Okay, but maybe in the 1700 years between when he was crucified and when the USA was founded, Jesus, while waiting in heaven, might’ve kept up with human poli-sci developments and decided that a constitutional democratic republic is the best form of government, and also that America is just special.

Oh, wait, no, we actually know exactly the type of society Jesus favored, and it looked nothing like America.  It was called the Kingdom of God.  That’s right.  Kingdom.

I’ve already written about how standing up for racial justice is an integral part of actually living the Kingdom.  No need to rehash that.  The point is that publicly refusing to stand for the anthem in order to make a point about injustice is a form of social-civil disobedience, which was an enormous part of Jesus’s program.

Jesus (and many other Jews, especially in Galilee) were upset that the Temple authorities paid taxes to Caesar and accepted Roman rule.  So what does Jesus do?  He heals and cleanses people, something only the Temple priests were supposed to be able to do.  Then he actually went to the Temple and staged what could rightly be called an “Occupy Jerusalem” demonstration, for which he was killed.

Concepts such as nationalism and even patriotism are anti-Christian because they detract from commitment to the Kingdom of God.  I guess it’s conceivable that I’m wrong, but I’m pretty sure that if Jesus came back to earth and attended a football game for whatever reason (I like to think of Jesus as more of a baseball guy), you wouldn’t find him on the sidelines bent in prayer with Tim Tebow, or carrying the flag while somebody drones “The Star-Spangled Banner.”

Generally, if you want to find Jesus, you look to those fighting for justice.  So if you wanted to find Jesus at that football game, I’d wager he’d be sitting beside Colin Kaepernick in defiance of America’s system of institutionalized oppression.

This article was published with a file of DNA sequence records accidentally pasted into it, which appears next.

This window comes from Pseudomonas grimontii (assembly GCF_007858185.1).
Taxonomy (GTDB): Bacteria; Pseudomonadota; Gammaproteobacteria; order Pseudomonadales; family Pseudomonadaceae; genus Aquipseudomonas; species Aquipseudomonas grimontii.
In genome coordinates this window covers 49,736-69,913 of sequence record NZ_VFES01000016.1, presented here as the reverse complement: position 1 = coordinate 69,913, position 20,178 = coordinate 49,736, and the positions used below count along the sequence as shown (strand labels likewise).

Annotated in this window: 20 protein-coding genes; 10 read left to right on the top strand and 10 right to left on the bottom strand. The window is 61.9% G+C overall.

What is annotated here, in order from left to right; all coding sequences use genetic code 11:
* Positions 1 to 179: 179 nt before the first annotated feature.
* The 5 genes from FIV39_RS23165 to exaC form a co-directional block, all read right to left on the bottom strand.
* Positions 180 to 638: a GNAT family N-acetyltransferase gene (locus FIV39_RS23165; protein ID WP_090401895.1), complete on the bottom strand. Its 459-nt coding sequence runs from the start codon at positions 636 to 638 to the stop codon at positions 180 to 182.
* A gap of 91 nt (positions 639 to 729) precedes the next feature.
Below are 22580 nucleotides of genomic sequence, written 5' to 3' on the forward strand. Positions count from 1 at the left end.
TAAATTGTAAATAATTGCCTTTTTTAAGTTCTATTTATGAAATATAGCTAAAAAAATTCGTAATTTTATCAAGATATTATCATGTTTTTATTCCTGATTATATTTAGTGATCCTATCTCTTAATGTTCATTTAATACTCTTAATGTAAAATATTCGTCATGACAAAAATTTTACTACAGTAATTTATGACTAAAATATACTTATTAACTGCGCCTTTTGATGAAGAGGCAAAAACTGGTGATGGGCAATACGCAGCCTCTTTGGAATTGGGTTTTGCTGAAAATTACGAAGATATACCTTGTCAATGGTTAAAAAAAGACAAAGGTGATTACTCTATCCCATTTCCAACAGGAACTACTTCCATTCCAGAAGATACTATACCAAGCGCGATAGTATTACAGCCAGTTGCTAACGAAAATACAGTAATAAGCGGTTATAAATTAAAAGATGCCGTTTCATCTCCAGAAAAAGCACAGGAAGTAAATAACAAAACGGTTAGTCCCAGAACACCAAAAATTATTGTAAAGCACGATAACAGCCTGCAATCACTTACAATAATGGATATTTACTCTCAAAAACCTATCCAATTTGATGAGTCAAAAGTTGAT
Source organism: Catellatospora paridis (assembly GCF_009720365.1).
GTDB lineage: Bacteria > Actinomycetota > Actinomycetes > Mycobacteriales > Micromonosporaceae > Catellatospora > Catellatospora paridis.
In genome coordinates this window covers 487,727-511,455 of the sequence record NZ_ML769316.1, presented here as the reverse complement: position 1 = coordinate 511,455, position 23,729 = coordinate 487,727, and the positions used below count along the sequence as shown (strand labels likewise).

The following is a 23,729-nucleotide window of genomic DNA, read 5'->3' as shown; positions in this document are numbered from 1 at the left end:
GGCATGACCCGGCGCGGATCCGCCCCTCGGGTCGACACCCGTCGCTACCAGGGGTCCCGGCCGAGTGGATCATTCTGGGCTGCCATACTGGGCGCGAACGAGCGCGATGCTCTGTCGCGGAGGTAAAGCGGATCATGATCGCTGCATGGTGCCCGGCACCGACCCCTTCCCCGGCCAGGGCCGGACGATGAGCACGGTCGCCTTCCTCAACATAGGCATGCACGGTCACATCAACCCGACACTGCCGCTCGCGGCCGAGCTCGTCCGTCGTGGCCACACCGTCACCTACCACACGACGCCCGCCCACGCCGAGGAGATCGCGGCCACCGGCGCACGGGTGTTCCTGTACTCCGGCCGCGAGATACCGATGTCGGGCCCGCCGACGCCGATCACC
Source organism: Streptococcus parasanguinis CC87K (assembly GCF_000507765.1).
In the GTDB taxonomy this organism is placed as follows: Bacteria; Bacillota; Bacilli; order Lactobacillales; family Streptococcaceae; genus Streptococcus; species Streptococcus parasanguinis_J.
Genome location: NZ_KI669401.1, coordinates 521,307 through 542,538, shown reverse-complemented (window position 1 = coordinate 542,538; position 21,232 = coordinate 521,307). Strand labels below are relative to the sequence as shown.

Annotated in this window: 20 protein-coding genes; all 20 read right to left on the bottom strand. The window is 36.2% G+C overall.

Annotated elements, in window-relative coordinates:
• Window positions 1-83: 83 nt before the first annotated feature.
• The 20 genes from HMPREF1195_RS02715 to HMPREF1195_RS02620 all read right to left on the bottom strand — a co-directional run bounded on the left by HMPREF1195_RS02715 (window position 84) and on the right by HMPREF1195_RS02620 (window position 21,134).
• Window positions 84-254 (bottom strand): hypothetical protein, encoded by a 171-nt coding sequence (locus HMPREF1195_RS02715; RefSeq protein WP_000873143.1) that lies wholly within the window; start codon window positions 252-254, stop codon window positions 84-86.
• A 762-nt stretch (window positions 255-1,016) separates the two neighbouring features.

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  • Brandon Roberts

    to be fair i think people are overreacting. but it also seems like kaepernick is just going with what he heard online now while yes there are cases where black people are mistreated or killed simply for being black and get away with it it’s probaly not as common as people have been led to believe in fact in most police shooting cases the cops are in the right if he is being genuine this is a nice gesture for black people who actually are victims of real racism and veterans who get neglected after the war but he made 19 million dollars he could easily donate 1 or 2 million to a charity for this kind of thing

    • derek sibert

      Yeah…Cool story. Brush it under the rug because you’re all knowing of what’s really happening and his motives. If throwing money at problems worked, all kinds of issues would have been resolved by now.

      • Brandon Roberts

        “brush it under the rug cause you’re all knowing of his motives and what’s happening” never meant to imply i was just meant to say it seems like he could be just going along with what’s popular at the moment but i don’t know whether he’s genuine or not and i could be wrong. “if throwing money at problems worked these issues would’ve been resolved by now” well at least some of the problems in the black comunity could be fixed by proper funding (bad schools’ poverty’ criminal behavior) could imo (but again could be wrong) (and yes i’m aware these problems are everywhere not just affecting black people)